The Wine Raconteur Jr. gave me a bottle of Tennessee wine in a contraption that Rube Goldberg would have been proud of. So soon enough, I will be able to add that state to my completed group of wines, but there are still plenty of more states to go. When I think of the brass “chicken wire” wrapping on Rioja wines that were designed as a deterrent from the help opening up bottles for quick consumption, it worked, but this contraption of wood and rope could make a Saint question humanity. I am glad that the instructions were given on the side, but both my Bride and I could not figure it out, in fact we had problems even with the instructions. The Wine Raconteur Jr. is an engineer by trade, so he must have enjoyed such a devious gift, and it was fun and maybe I should put my First Growths in that contraption, but I think not for my sake.
Cades Cove Cellars is in Townsend, Tennessee and was founded by two generations of the Birkholz and Reed families. Jerry Reed has been a vintner and winemaker since 1984 and his daughter Cameran who has a law degree also attended UC Davis and received her winemaking certification in 2010. Cades Coves Cellars was established in 2012. Cameran’s brother-in-law is John Birkholz has been working as the cellar master for twelve years and is now the assistant winemaker, while his father is president of the company. Cades Cove is a quiet, beautiful valley in the mountains with rustic buildings dating back to the 1800’s and are preserved by the National Park System.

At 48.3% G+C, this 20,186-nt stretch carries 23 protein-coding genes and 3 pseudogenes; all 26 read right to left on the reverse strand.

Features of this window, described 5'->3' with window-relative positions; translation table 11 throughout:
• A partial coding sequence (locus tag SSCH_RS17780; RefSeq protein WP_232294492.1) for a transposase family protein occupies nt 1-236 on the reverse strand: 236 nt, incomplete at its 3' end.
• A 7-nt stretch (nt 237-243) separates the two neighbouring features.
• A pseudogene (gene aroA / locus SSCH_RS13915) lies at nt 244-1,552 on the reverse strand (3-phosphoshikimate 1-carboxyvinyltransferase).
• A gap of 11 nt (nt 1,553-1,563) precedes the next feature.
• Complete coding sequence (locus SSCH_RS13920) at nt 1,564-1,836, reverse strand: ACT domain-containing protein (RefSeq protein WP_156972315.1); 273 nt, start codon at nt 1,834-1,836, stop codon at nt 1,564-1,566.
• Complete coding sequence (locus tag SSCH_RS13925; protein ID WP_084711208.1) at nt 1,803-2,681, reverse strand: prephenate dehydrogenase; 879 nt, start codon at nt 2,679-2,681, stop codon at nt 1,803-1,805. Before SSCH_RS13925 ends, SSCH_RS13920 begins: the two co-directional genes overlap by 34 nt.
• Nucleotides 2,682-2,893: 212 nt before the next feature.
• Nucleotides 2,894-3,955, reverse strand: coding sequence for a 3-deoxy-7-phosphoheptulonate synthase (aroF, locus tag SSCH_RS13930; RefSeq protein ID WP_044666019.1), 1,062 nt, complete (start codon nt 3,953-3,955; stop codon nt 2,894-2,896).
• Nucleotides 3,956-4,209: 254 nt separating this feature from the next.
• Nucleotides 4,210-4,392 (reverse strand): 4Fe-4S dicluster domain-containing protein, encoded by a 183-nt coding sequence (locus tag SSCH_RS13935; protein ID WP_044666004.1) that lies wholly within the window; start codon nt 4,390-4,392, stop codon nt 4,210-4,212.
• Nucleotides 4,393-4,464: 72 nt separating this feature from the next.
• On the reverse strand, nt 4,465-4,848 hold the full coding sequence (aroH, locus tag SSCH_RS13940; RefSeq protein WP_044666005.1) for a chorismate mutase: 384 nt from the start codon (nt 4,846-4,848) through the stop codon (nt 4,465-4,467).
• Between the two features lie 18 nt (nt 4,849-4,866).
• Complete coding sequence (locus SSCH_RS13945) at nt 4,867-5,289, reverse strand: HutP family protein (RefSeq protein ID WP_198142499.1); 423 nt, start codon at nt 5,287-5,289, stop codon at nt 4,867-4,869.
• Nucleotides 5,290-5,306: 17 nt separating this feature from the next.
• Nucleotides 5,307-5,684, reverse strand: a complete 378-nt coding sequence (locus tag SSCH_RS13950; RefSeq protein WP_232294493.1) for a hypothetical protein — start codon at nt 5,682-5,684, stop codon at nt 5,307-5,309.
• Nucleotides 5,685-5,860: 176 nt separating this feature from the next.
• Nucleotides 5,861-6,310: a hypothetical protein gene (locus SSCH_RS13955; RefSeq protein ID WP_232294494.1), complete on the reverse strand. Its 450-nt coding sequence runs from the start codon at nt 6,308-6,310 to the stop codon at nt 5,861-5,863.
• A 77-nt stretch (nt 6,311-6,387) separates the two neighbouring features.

The winery offers currently eighteen different wines, some are vinifera, some cold-hardy and assorted fruit wines and mead. The bottle of wine that I received is Cades Cove Cellars Smoky Mountain Sunrise (2018) and while the winery gives a vintage year on their site, the wine label does not, in fact there is not an appellation listed, which also negates the need for a vintage year. The fruit is listed as being from Tennessee and elsewhere and it is a blend of Vidal Blanc and Red Muscadine. Muscadine is a name give to a group of nine varieties found in Central and North America, the most famous is known as Scuppernong, a native grape of North Carolina. The grapes are thick skinned and highly resistant to fungal and bacterial diseases as well as to phylloxera. While similar sounding in name, the wine is not related to Muscat or Muscardine grapes. Vidal Blanc is a hardy hybrid that is popular in Canada and the northern United States. The variety is a crossing of Trebbiano (Ugni Blanc) and Seibel 4986 (Rayon d’Or) and was originally conceived for Brandy production in Canada, but the grape became one of the perfect grapes for Canada’s flourishing Icewine production. Cades Cove Cellars describes their Smoky Mountain Sunrise as a sweet dessert wine, similar in taste to an Icewine, either by itself or pairs with fruit dishes. I am sure that it will find a following here at one of our parties.